Academic journal article New Zealand Journal of Psychology

Factor Structure and Response Bias of the Obsessive-Compulsive Inventory-Revised (OCI-R) in a Female Undergraduate Sample from New Zealand

Academic journal article New Zealand Journal of Psychology

Factor Structure and Response Bias of the Obsessive-Compulsive Inventory-Revised (OCI-R) in a Female Undergraduate Sample from New Zealand

Article excerpt

As self-report measures of clinical constructs are increasingly administered to student populations, it is important that the psychometric properties of such measures are investigated. Additionally, the response bias intrinsic in self-report responses requires further understanding. The factor structure and response bias of the Obsessive-Compulsive Inventory-Revised (OCI-R) is investigated in a subclinical sample of 282 female students from New Zealand. The present study adds to previous research by using not only standard confirmatory factor analysis but also hierarchical confirmatory factor analysis, in parallel with an investigation of response bias. The six-factor model provided the most appropriate fit to the data, with a single latent factor driving the six differential factors. Further support is provided for strong internal reliability of the OCI-R. Overall, subscales of the OCI-R were robustly unrelated to the response bias of impression management.

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As research on Obsessive-Compulsive Disorder (OCD) continues to diversify, subclinical (particularly student) samples are being drawn on more frequently to inform our knowledge of this pathology. It has been found that subclinical OCD exhibits very similar, albeit lessened, symptoms to that of clinical OCD (Gibbs, 1996). Self-report measures provide a fast and convenient data collection method, and are therefore particularly useful in subclinical research. It is however important that the psychometric properties of employed measures are understood in this population, so that we can be confident of the validity of findings from this more readily accessible group. The aim of this study was to evaluate the psychometric properties and structure of a common measure of OCD.

Obsessive-Compulsive Disorder is diagnostically characterised by the presence of obsessions such as pathological fear of harm associated with germs and contamination or violation of rules of symmetry, and of compulsive behaviours and mental acts that may include excessive washing or touching, checking and ordering (e.g., APA, 2000), and affects up to 3% of the population (Weissman, Bland, Canino, Greenwald, Hwu, & Lee, 1994). At the same time, OCD-like characteristics are also relatively common among the general population, meaning that individuals may display some (but not all) potentially debilitating symptoms characteristic of OCD without meeting the full criteria for a diagnosis of clinical OCD (see Gibbs, 1996, for a detailed review of research on OCD in nonclinical populations). Gibbs (1996) noted that a significant minority of the general population might be considered to display subclinical OCD, and that people who do so tend also to show elevated levels of anxiety and depression relative to normal controls (but lower than clinical OCD controls), as well as using qualitatively similar strategies for dealing with obsessive-compulsive symptoms. At the same time, an important difference in the symptom profile was the relative rarity of co-occurring obsessive and compulsive symptoms in comparison with samples with a diagnosis of clinical OCD (Gibbs, 1996). It has been argued that being able to identify such examples of subclinical OCD would allow early identification of those who might go on to develop full-blown OCD, and at the very least to treat symptoms even in those who do not (e.g., Morris, Morris, Blashfield, Rankupalli, Bradley, & Goodman, 1996/97; Zucker, Craske, Blackmore, & Nitz, 2006).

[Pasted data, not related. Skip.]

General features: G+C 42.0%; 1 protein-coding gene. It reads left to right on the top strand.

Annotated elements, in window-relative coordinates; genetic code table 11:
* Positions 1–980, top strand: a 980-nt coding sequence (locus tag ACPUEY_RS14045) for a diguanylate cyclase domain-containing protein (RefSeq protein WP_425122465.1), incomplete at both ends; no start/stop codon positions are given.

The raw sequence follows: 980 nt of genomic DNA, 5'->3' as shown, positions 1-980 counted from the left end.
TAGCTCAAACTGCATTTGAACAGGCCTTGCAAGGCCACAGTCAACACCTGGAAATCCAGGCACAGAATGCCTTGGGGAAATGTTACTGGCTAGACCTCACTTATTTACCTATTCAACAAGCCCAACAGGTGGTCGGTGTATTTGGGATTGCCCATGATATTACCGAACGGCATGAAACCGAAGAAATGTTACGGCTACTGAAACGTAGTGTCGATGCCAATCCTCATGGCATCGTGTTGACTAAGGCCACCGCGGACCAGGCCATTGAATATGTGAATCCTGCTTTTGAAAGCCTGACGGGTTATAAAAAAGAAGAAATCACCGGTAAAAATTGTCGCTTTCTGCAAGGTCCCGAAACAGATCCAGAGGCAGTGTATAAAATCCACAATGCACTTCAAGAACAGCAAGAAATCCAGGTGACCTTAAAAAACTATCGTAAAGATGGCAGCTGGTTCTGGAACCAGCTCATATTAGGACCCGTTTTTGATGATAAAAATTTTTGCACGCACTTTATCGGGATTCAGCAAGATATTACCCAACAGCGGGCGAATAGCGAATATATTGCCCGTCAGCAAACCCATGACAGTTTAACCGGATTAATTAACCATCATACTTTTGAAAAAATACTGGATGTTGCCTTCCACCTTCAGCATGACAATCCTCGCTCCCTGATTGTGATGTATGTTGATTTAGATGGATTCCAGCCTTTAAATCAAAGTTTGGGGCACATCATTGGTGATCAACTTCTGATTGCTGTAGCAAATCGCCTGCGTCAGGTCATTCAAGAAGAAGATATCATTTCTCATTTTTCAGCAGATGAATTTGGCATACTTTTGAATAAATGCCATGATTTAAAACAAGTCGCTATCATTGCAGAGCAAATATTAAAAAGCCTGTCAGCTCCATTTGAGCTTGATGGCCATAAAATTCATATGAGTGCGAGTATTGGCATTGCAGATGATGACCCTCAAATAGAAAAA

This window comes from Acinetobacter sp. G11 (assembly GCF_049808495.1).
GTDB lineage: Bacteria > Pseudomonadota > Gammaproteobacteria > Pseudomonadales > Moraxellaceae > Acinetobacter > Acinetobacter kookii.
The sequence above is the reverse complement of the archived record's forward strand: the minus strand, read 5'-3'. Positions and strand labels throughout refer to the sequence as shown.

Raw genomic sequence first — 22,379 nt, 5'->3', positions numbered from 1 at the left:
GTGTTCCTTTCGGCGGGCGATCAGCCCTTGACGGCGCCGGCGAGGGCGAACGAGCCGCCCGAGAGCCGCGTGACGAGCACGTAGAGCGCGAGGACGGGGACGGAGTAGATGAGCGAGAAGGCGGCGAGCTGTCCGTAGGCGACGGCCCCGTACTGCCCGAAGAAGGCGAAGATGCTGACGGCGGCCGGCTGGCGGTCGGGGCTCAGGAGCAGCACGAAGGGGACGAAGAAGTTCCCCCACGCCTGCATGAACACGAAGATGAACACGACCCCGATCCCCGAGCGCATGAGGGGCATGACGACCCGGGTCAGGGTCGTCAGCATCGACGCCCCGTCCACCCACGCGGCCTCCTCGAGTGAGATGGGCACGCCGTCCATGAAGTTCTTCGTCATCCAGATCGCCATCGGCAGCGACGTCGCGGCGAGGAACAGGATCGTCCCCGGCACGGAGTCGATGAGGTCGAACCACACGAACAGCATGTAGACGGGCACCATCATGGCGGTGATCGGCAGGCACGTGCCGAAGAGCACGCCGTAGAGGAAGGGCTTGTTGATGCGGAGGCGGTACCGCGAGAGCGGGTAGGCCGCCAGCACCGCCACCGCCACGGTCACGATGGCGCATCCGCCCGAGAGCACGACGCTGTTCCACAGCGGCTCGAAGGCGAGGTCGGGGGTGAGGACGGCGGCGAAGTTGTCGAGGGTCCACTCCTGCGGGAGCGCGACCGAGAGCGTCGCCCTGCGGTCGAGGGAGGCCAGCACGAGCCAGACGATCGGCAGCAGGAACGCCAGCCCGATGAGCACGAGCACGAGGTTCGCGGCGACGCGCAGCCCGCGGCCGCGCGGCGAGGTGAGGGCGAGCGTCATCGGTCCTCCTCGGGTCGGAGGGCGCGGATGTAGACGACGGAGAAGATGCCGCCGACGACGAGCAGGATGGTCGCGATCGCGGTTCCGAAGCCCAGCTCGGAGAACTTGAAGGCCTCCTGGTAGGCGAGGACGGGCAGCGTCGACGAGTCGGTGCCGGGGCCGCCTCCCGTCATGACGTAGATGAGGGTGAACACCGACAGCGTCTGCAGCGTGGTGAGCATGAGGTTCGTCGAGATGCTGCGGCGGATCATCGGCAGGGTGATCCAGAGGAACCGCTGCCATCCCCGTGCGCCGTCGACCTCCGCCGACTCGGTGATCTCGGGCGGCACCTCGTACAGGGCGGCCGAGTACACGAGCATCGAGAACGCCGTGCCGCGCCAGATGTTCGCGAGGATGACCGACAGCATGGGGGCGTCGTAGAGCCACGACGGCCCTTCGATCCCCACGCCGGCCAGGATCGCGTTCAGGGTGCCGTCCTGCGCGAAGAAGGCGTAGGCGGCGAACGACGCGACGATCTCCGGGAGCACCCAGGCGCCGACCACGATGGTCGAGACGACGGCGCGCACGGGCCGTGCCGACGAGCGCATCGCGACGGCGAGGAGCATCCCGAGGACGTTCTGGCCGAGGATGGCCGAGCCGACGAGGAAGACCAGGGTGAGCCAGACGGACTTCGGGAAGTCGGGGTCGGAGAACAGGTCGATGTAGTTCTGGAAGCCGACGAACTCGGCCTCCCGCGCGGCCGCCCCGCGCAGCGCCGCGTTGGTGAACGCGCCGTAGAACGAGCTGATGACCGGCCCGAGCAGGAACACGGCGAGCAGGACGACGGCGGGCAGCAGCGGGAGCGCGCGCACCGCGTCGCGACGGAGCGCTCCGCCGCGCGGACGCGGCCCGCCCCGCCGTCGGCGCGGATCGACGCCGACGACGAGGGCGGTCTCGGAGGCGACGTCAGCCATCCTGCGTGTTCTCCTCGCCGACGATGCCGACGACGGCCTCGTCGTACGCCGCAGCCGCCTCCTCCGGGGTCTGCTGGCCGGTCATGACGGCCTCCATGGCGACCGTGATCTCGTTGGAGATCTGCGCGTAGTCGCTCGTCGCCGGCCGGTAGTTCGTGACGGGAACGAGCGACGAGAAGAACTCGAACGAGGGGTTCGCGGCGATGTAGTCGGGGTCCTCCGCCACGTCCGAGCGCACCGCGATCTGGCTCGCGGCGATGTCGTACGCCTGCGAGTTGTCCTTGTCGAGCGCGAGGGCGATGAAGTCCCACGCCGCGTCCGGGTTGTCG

The Obsessive-Compulsive Inventory-Revised (OCI-R; Foa et al., 2002) is an 18-item self-report measure designed to assess six subtypes of OCD; Checking, Washing, Hoarding, Obsessing, Cleaning, and Neutralising. The OCI-R was developed from the original 42-item Obsessive-Compulsive Inventory (OCI; Foa, Kozak, Salkovskis, Coles, & Amir, 1998) by way of exploratory factor analysis (Foa et al., 2002). The OCI-R improves on the OCI by eliminating the seemingly redundant 'frequency scale', and discarding 24 items. …

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